|European Case Law Identifier:||ECLI:EP:BA:2015:T099912.20151201|
|Date of decision:||01 December 2015|
|Case number:||T 0999/12|
|IPC class:||B32B 27/32
|Language of proceedings:||EN|
|Download and more information:||
|Title of application:||MULTILAYER LAMINATED FILM FOR PACKAGES|
|Applicant name:||Alcan Packaging Italia S.r.l.|
|Opponent name:||Amcor Flexibles Transpac N.V. (opposition withdrawn by letter dated 11 February 2010)
Huhtamaki Flexible Packaging Germany GmbH & Co. KG
Mondi Halle GmbH
|Relevant legal provisions:||
Summary of Facts and Submissions
I. This decision concerns the appeal filed by the patent proprietor against the decision of the opposition division to revoke European patent No. 1 817 165. The patent was granted with 15 claims. Claim 1 reads as follows:
"1. A multilayer laminated film for packages, constituted by a first layer (11, 111, 211, 311, 411, 511, 611, 711) made of plastic material and by at least one second layer (12, 112, 212, 312, 412, 512, 612, 712, 213, 313, 413, 513, 613, 713, 614, 714) made of material chosen among plastic material, metallic material, paper-like material or equivalent materials, each layer being coupled to the adjacent layer by means of an intercalated layer (15) of adhesive material, said multilayer laminated film (10, 110, 210, 310, 410, 510, 610, 710) being characterized in that it has, on at least one face (16, 216, 416, 616, 117, 317, 517, 717) of the more rigid layer of plastic material (11, 111, 211, 311, 412, 512, 613, 713), a plurality of continuous, parallel, side-by-side incisions (18, 18a, 18b, 18c, 18d, 18e, 118, 218, 318, 418, 518, 618, 718), which are suitable to facilitate a reduction of the breaking load at right angles to the direction of the incisions (18, 18a, 18b, 18c, 18d, 18e, 118, 218, 318, 418, 518, 618, 718), said incisions (18, 18a, 18b, 18c, 18d, 18e, 118, 218, 318, 418, 518, 618, 718) affecting partially the thickness of said more rigid layer and being obtained by removing material".
II. Notices of opposition were filed by
- opponent 1 (Amcor Flexibles Transpac NV)
- opponent 2 (now Huhtamaki Flexible Packaging Germany GmbH & Co KG)
- opponent 3 (now Mondi Halle GmbH)
requesting revocation of the patent in its entirety on the grounds of Article 100(a) EPC (lack of novelty and inventive step) and Article 100(b) EPC.
The following documents were filed among others during the proceedings before the opposition division:
D1: EP 0 345 930 B1; and
D4: US 4 903 841.
III. On 11 February 2010, opponent 1 withdrew its opposition and ceased being a party to the proceedings.
IV. In its decision, the opposition division acknowledged novelty over inter alia D1 and D4, but revoked the patent because the subject-matter of claim 1 of the main request and auxiliary request 1 lacked inventive step.
Claim 1 of the main request corresponds to claim 1 as granted, with the further limitation that the incisions are obtained by "mechanically" removing material (combination of claims 1 and 14 as granted).
The auxiliary request was not pursued in the appeal proceedings and is thus not relevant for this decision.
Regarding the novelty of claim 1 of the main request over D4, the opposition division held in point 8.2.3 of the appealed decision that knurling the polypropylene layer with a roller having a plurality of circumferential extending projections as used in D4 would not necessarily remove material from its surface, because knurling simply cut the layer material without any removal.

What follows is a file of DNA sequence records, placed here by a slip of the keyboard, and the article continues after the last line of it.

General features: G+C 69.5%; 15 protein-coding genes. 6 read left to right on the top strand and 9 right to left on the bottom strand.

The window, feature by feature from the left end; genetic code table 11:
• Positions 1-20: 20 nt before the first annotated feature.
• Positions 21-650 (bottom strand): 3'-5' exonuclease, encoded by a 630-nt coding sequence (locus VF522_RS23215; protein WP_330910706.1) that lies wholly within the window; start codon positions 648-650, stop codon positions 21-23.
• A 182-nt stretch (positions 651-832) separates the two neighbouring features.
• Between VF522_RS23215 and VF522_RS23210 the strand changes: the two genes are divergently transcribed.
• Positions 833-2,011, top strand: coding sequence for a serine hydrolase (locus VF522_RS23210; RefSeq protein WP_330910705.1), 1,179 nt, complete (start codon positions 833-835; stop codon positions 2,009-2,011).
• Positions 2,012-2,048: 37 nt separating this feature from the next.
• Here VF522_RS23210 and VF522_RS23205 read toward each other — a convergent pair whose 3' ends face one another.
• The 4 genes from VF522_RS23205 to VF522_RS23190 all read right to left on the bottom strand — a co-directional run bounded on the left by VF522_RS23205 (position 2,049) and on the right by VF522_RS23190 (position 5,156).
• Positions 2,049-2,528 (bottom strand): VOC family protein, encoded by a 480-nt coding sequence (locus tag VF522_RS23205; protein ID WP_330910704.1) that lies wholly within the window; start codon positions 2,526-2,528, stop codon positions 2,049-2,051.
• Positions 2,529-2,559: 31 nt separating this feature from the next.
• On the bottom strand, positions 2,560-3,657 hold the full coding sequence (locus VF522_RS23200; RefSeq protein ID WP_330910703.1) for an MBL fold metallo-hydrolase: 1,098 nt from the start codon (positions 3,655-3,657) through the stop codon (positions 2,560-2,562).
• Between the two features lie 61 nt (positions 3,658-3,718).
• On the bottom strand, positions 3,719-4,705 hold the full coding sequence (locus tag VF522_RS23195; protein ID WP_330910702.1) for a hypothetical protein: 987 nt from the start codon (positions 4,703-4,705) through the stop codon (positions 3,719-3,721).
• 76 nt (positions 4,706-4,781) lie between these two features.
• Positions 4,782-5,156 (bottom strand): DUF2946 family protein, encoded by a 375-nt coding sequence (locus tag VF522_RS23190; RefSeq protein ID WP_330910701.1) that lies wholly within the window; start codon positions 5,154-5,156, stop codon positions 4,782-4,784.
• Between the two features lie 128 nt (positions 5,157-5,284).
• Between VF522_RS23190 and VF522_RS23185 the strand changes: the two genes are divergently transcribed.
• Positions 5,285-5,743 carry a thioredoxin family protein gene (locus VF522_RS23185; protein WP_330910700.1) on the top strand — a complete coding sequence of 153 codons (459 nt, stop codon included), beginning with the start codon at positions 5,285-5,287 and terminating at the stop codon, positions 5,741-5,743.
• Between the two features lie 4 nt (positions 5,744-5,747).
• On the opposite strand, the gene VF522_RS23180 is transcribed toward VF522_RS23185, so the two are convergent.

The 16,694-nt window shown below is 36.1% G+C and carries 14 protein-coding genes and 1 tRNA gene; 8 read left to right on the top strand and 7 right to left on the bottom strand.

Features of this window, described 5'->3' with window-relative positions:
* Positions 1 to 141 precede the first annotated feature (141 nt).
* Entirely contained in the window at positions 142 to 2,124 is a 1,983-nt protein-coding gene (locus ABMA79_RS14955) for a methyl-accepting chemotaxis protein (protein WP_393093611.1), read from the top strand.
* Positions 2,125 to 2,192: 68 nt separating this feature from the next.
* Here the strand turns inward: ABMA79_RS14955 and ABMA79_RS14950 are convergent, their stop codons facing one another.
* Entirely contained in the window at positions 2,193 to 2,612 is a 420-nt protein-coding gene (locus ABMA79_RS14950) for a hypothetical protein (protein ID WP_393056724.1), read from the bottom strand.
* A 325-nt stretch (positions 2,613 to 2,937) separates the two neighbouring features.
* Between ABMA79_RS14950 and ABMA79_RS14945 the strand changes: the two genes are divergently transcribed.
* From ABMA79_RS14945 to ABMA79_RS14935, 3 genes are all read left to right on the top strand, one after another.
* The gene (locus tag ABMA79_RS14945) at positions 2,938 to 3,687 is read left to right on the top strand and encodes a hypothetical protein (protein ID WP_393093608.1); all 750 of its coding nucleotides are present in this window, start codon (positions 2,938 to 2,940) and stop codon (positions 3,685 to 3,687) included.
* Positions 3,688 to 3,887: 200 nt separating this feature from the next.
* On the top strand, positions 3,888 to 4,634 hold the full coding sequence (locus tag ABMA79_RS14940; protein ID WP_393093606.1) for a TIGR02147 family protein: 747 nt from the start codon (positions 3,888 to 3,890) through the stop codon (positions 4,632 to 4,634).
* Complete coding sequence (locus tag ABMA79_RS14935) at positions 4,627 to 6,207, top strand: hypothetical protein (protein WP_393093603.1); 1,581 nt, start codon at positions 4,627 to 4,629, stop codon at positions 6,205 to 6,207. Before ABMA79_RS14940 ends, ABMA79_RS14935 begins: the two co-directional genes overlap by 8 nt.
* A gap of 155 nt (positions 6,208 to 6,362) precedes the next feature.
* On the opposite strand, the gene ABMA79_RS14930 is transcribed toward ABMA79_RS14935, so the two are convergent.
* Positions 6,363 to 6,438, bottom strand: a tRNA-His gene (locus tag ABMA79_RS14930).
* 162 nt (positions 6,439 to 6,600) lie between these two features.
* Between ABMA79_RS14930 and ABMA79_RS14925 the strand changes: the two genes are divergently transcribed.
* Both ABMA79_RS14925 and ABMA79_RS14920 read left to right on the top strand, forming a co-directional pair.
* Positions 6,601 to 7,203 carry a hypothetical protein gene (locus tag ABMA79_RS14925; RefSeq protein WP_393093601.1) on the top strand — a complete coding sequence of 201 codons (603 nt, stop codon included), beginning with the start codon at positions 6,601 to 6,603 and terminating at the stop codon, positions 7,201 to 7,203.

V. On 12 April 2012, the patent proprietor (in the following the appellant) filed an appeal against the decision of the opposition division. The statement setting out the grounds of appeal included additional experimental data (Annexes 1-4) in order to support the appellant's argument that the subject-matter of claim 1 of the main request involved an inventive step.
The appellant requested that the decision of the opposition division be set aside and that the patent be maintained on the basis of the claims of the main request before the opposition division (sole request).
Furthermore, the appellant asserted that the decision of the opposition division was also based on grounds on which it had not had an opportunity to present its comments, contrary to Article 113(1) EPC (in relation to the redefinition of the technical problem for assessing inventive step).
VI. By letter of 8 November 2012, opponent 2 (in the following respondent 2) filed observations on the appeal and requested that the appeal be dismissed.
VII. By letter of 22 January 2013, opponent 3 (in the following respondent 3) filed observations on the appeal and requested that the appeal be dismissed.
VIII. By letter of 25 September 2013, the appellant replied to the observations of the respondents.
IX. In a communication dated 2 October 2014, the board expressed its preliminary non-binding opinion regarding the outstanding issues of sufficiency, novelty and inventive step.
X. By letter of 20 November 2014, the appellant commented on the preliminary opinion of the board and submitted additional technical evidence (Annex 5, irrelevant for this decision).
XI. On 27 January 2015, first oral proceedings were held before the board. During the discussion of sufficiency of disclosure in relation to the features: (a) "the more rigid layer of plastic material" and (b) "being obtained by mechanically removing material" the question arose whether the objection was essentially one of clarity and thus whether the proceedings should be interrupted pending the decision of the Enlarged Board of Appeal in G 3/14. It was agreed to interrupt the proceedings.
XII. The decision of the Enlarged Board of Appeal G 3/14 was issued on 24 March 2015 and on 21 April 2015 the parties were summoned to second oral proceedings to be held on 1 December 2015.
XIII. By letter of 30 October 2015, respondent 3 submitted additional arguments regarding sufficiency of disclosure.